Visualizing Hypoxia in a Murine Model of Candida albicans Infection Using in vivo Biofluorencence    

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Original research article

A brief version of this protocol appeared in:
mBio
Nov 2018

 

Abstract

Candida albicans is a leading human fungal pathogen that uses several metabolic adaptations to escape immune cells and causes systemic disease. Here, we describe a protocol for measuring one of these adaptations, the ability to thrive in hypoxic niches. Hypoxia was generated after successful subdermal infection with C. albicans in a murine infection model. Hypoxia was measured using a fluorescent dye for carbonic anhydrase 9, a host enzyme active under hypoxic conditions. Emitted fluorescence was subsequently quantified using an IVIS system. This protocol was optimized for the use in subdermal infection in mice but has the potential to be adapted to other models of fungal infection.

Keywords: Candida albicans, Subdermal infection, Hypoxia, IVIS, Mycology

Background

Fungal colonizers of humans have evolved to sense and adapt to niches available in the host (Grahl and Cramer, 2010). Oxygen is a changing environmental parameter. Levels change in different tissues and during different stages of infection and immune activation (Carreau et al., 2011; Wenger et al., 2015). The ability to sustain growth and to survive in low oxygen environments has been linked to virulence in several fungi (Shepardson et al., 2013; Gresnigt et al., 2016; Pradhan et al., 2018). We have developed a protocol to follow the generation of hypoxia in a mouse infected with C. albicans (Lopes et al., 2018). We chose subdermal infection as a local, non-disseminated model of mycosis with acute onset which allows analysis of hypoxia in a confined space, where C. albicans and host cells interact (Urban et al., 2009; Santus et al., 2018). Thereby, natural variation of oxygen levels in other tissues can be eliminated and secondary effects from distant locations arising in systemic infection can be avoided. During infection, hypoxia is created mainly by neutrophil influx to the site of infection. Neutrophil extravasation and the activation of oxygen-consuming enzymes create environments with low oxygen levels. In turn, C. albicans exploits this environmental shift to avoid immune recognition by changing cell wall composition leading to masking of recognized entities (Lopes et al., 2018).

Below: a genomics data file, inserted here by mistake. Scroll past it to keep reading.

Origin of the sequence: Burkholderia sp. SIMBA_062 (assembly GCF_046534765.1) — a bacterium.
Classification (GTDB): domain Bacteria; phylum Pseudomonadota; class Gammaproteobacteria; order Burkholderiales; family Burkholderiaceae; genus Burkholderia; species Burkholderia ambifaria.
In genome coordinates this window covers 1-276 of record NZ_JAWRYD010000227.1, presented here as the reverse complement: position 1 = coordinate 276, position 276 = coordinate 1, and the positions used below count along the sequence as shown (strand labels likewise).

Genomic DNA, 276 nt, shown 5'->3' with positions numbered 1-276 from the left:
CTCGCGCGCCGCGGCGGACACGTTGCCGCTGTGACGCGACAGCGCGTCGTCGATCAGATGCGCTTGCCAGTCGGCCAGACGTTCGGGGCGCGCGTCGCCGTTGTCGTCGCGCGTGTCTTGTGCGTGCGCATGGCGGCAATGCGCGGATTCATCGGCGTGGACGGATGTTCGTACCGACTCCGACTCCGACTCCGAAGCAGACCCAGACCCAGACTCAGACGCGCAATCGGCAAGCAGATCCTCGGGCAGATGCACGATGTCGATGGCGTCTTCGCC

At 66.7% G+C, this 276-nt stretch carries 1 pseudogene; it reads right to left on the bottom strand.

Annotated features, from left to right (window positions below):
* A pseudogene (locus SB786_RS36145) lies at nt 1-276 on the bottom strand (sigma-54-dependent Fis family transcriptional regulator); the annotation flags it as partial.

Materials and Reagents

  1. Pipette tips (P20, P200, P1000)
  2. Inoculation loop
  3. Glass or disposable round bottom sterile tubes for growing 10 ml cultures of yeast (Sarstedt, catalog number: 62.547.004)
  4. Tube, 50 ml (Sarstedt, catalog number: 62.547.004)
  5. 1 ml micro-fine U100 insulin syringes (BD, catalog number: 324827)
  6. Latex gloves
  7. Candida albicans wt isolate SC5314
  8. Mice 6- to 8-week-old albino female mice [B6(Cg)-Tyrc-2J/J; Jackson Laboratory-USA]
  9. PBS (Thermo Scientific, catalog number: 18912014)
  10. Isoflurane (Orion Pharma, Abbott Laboratories Ltd., Great Britain, CAS: 26675-46-7)
  11. HypoxiSense 680 Fluorescent Imaging Agent (PerkinElmer, NEV11070r)
  12. Yeast nitrogen base (Difco, catalog number: 233520)